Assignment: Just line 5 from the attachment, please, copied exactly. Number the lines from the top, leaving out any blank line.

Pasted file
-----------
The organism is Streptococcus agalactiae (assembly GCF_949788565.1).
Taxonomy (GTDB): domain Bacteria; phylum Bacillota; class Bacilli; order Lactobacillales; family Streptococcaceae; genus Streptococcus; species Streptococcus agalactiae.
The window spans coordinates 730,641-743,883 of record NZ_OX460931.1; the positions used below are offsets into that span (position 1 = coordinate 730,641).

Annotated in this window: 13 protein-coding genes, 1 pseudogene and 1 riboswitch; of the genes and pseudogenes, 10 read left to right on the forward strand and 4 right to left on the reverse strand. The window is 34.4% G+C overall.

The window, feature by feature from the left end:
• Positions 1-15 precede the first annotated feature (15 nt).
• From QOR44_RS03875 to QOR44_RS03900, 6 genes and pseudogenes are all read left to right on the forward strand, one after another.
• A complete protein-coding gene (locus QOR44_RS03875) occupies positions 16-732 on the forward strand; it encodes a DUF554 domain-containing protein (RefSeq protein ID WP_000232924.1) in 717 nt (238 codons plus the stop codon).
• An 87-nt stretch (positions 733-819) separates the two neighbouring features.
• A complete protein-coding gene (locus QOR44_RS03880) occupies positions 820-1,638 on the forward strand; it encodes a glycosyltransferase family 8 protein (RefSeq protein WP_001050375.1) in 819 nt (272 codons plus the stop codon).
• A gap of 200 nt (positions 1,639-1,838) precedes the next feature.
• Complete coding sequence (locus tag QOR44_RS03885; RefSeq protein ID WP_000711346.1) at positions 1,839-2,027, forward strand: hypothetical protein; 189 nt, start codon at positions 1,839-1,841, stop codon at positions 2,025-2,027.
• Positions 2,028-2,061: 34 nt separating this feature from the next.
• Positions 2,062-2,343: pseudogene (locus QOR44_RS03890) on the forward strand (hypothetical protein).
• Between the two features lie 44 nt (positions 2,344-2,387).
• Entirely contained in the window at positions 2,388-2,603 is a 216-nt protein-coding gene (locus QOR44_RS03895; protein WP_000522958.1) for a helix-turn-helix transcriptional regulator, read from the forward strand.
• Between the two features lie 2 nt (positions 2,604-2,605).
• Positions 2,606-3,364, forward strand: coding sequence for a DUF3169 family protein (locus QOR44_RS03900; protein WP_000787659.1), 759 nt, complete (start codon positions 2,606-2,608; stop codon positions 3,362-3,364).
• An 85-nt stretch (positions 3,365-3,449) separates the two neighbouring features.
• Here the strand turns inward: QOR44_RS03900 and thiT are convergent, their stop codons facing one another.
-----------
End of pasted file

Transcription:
The window, feature by feature from the left end: